Soloist: Maintaining the tempo

October 31, 2013 at 02:09 AM · When you play a solo, even with an orchestra, you are apparently responsible for tempo. Does anyone have suggestions as to how to keep that tempo constant or at least within one's possible range? The temptation to speed up is almost unbearable - and if you do how do you get it down again?

I suppose some are born with an internal metronome - but can the rest of us do it?


October 31, 2013 at 06:17 AM · practice with a metronome?

October 31, 2013 at 07:25 AM · Hi Elise,

Here is my take on your questions from my perspective as a soloist and past work as a concertmaster for soloists...

When you play a solo, even with an orchestra, you are apparently responsible for tempo. Does anyone have suggestions as to how to keep that tempo constant or at least within one's possible range?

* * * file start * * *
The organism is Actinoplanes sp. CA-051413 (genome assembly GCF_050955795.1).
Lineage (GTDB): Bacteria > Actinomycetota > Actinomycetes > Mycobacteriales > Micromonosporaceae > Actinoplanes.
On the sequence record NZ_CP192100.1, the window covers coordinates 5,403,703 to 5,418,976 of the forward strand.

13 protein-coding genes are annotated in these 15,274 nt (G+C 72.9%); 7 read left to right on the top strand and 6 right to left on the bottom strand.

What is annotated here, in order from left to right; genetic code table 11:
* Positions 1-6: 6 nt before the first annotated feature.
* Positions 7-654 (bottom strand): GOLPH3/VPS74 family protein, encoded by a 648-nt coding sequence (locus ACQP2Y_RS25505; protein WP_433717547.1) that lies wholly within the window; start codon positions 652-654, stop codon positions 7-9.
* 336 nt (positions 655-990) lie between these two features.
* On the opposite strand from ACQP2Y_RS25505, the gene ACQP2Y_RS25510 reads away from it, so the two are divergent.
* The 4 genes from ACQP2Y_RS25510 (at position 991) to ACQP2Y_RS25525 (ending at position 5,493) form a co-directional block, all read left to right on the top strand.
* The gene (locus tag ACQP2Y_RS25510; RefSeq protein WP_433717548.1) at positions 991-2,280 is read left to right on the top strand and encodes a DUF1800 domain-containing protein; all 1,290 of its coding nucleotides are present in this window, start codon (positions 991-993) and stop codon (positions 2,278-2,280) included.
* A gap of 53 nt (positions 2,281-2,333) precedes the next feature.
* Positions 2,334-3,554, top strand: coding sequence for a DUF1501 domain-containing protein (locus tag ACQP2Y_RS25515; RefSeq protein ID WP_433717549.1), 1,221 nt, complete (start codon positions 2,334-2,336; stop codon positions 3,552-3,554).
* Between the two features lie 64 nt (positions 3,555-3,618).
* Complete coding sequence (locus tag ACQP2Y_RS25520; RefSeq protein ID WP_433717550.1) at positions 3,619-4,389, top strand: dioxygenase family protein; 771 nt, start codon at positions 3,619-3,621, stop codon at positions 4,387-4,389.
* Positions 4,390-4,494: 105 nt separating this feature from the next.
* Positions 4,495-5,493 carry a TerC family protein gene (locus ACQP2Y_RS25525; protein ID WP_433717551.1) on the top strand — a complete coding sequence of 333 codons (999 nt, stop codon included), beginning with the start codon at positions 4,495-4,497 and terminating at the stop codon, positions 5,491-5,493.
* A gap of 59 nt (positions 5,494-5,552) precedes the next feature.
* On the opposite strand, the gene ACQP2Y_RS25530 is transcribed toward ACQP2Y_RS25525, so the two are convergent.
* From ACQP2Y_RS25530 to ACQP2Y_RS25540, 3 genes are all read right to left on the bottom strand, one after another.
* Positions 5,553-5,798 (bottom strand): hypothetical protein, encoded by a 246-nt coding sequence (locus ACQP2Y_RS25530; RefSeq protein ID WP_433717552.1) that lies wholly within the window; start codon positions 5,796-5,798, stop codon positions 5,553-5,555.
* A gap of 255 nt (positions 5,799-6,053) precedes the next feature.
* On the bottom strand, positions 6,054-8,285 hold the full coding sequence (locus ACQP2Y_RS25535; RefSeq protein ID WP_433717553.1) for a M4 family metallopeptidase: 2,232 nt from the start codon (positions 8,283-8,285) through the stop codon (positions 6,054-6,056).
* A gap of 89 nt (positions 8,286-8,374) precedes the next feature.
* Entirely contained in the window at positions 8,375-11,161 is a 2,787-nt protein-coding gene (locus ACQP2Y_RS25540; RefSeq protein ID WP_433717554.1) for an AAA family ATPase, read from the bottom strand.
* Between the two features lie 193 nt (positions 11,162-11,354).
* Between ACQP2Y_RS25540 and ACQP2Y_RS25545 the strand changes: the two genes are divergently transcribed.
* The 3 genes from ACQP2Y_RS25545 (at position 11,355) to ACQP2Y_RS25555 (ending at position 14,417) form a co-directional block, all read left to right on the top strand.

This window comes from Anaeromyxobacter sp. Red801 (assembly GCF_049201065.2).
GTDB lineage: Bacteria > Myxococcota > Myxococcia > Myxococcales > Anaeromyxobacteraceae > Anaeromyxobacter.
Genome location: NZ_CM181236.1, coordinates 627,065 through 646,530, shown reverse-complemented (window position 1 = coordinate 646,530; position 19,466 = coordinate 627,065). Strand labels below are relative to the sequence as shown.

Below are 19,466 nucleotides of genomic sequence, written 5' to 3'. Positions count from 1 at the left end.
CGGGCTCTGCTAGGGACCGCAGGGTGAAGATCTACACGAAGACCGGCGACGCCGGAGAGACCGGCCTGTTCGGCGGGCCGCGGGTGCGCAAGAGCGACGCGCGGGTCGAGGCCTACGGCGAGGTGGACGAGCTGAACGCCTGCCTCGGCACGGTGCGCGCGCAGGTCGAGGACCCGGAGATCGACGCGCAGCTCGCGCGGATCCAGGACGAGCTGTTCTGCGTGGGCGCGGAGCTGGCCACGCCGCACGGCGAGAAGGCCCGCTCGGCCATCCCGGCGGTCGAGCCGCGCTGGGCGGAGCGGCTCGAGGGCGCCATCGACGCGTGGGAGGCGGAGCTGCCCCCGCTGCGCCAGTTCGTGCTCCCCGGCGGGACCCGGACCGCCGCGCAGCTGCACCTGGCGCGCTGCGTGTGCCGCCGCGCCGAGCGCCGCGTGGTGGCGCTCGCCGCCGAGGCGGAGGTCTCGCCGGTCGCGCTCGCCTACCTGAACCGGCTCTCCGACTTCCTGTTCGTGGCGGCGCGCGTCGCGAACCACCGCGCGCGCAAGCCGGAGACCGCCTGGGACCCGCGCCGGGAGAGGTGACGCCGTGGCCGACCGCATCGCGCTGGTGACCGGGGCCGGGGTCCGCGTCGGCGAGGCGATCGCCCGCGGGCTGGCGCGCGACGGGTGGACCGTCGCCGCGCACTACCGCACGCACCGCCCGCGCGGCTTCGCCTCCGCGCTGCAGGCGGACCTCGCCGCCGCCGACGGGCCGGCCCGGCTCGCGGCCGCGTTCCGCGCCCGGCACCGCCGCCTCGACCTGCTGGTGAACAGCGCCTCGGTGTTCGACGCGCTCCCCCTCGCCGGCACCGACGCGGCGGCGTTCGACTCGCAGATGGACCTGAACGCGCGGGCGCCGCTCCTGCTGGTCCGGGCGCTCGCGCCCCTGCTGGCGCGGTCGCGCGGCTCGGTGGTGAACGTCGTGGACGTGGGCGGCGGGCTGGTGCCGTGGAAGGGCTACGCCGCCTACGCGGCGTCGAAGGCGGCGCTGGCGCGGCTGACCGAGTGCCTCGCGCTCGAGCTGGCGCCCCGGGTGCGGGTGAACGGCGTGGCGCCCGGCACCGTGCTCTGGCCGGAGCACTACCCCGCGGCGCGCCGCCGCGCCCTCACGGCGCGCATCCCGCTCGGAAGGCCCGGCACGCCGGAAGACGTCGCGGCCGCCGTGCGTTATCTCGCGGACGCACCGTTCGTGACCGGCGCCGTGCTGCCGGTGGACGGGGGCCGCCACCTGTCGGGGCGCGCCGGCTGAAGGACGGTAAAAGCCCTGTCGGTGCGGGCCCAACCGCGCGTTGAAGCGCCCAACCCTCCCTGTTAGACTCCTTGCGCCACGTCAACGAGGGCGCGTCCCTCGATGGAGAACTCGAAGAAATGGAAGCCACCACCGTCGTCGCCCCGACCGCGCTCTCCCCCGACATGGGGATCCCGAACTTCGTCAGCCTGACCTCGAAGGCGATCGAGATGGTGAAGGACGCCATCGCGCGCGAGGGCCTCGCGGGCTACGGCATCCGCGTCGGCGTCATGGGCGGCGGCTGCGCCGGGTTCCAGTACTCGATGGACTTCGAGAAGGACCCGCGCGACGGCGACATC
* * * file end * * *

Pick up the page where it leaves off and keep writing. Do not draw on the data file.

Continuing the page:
The answer is yes and no. You can work out the general tempo with the conductor, and in general it is best for the soloist to be as steady as possible. If you want to do something, it is best to save it for major points or transitions. The problem is that an orchestra has a lot of people and if they try to each adapt to a rubato it will be a mess. It is harder for an orchestra to slow down than speed up, and once they speed up, they rarely slow down, part of the reason being that it becomes easier for the winds in breathing. Remember that rhythm is in the right forearm for détaché and in a combination of left hand finger action and right forearm in slurs. For me, in a détaché, I focus on keeping the speed of my right forearm constant. The best way to work on keeping things in control is to practice slowly. Like a famous violinist once told me "if it's not slow, it's not practice." That said, sometimes, you have to follow the orchestra, depending on how good the orchestra is. Sometimes a wind player will play a solo that is completely in their own tempo rather that of the orchestra, and if you force yours, the result is that things pull apart as the winds will not be able to follow and the strings will push the tempo with you. Then, you will be stuck with a faster tempo than that you may wish. So, I find that the best solution is to approach it kind of like chamber music between you, the conductor and the orchestra.